Cautionary tale of Knight's timid charge

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The Independent Online
Nick Knight's 57 should have done wonders for his confidence as an England opening batsman, while his occupation of the crease for 254 minutes spoke volumes about his adhesiveness and temperament. One only hopes that he does not regard this as a benchmark for the future.

Long, slow innings, while in one sense admirable, can so often turn out to be counter-productive. After winning the toss on the sort of pitch which led Neville Cardus to write that whenever he thought of Trent Bridge the score was always around 350 for 2 and the sun was shining out of a cloudless sky, a big score was essential for England.

But in setting out to compile, say, 500, the batsmen must try and dominate because passive resistance, although it may frustrate the bowlers, does not truly wrest the initiative from them. England were 142 for no wicket at tea on Thursday, and the three West Indian fast bowlers were far from spent.

When Knight was out soon after the resumption, their state of mind and body was such that in no time at all the initiative was firmly back in their own hands. For most of the last session, England's batsmen were fighting for their lives.

If the score at tea had been around 200 for no wicket, the West Indians would have found it much harder to get themselves back into the match as they did. They would have been more footsore and depressed.

This is not to blame Knight, for the circumstances were not easy. This is only his second Test match, he was obviously not in touch and still he managed to make one end safe so that his captain could happily play his strokes at the other.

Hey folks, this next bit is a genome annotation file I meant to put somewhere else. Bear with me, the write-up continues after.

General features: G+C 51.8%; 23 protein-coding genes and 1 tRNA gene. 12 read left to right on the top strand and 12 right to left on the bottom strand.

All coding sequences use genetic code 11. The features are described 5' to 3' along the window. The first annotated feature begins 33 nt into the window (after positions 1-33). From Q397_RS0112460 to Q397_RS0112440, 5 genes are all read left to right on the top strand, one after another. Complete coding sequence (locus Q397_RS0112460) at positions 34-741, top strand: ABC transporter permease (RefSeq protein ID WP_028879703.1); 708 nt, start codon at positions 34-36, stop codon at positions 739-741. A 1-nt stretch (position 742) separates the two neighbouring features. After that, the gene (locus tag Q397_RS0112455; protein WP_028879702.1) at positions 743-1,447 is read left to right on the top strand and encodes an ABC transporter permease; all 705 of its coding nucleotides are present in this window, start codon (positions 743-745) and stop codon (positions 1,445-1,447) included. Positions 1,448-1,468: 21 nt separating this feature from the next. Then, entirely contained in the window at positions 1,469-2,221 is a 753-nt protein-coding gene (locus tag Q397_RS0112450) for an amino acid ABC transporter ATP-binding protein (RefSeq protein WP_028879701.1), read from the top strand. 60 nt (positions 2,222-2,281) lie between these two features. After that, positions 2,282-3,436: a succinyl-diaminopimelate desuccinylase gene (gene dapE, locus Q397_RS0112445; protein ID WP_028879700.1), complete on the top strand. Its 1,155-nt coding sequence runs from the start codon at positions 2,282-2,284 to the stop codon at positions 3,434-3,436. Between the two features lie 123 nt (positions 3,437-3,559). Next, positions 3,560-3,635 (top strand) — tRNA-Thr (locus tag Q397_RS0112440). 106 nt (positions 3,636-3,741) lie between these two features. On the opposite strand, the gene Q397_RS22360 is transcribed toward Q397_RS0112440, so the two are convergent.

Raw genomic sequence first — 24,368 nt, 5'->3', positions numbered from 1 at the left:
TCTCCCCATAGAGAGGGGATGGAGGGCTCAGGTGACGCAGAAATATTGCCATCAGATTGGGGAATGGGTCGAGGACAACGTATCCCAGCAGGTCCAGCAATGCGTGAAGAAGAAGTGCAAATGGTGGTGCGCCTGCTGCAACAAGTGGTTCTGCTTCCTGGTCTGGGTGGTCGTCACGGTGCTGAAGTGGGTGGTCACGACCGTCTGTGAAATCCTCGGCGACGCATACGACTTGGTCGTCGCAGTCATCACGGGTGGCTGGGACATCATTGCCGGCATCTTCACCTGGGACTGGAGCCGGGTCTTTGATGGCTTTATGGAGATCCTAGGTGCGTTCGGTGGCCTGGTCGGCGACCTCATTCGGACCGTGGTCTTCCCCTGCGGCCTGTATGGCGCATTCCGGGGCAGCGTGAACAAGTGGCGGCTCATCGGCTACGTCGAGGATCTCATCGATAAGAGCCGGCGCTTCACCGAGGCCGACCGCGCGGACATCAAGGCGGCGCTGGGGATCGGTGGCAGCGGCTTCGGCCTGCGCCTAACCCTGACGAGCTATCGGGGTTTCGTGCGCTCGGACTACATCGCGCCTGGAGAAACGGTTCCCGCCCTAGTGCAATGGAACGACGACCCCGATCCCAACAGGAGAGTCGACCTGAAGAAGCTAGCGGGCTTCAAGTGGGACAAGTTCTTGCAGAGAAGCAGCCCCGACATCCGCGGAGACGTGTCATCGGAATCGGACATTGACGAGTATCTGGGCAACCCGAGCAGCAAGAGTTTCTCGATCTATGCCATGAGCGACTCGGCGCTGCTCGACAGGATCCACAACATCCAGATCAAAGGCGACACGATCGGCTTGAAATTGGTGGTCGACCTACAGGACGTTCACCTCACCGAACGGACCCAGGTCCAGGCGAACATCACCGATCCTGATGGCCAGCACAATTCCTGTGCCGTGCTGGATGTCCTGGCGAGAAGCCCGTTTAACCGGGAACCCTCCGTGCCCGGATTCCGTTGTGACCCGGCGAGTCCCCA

Knight's one error was his inability or unwillingness to play for the singles which would have given his partner more of the strike. As it was, in the two hours before lunch, Knight faced 101 for 17 runs while Atherton's 45 came off 80 balls.

Knight's innings begs two questions, the first of which is whether this is going to be the norm for him at this level and is he therefore up to the job he has been asked to do? And have the selectors been swayed too much by his left-handedness? Provided both are good enough, a right/left- hand opening partnership is ideal.

One of the earliest of Test cricket's stonewallers, William Scotton, was also a left-hander. In 1884, going in first against Australia, he batted almost six hours for 90 and took part in a ninth-wicket stand of 151, still a record, with Walter Read, who made 117 and had come out in a huff that his captain, Lord Harris, had put him in at No 10.

Two years later and again at The Oval, Scotton and W G Grace put on 170 for England's first wicket. Scotton who was first out, had made 34 in 225 minutes.

Scotton had started life as a dasher just as Brian Bolus had done when he played a couple of Test Matches against the West Indies in 1963. He on-drove his first ball in Test cricket for four. In India the following winter, he became a memorable blocker and never played for England again after that tour. Knight beware!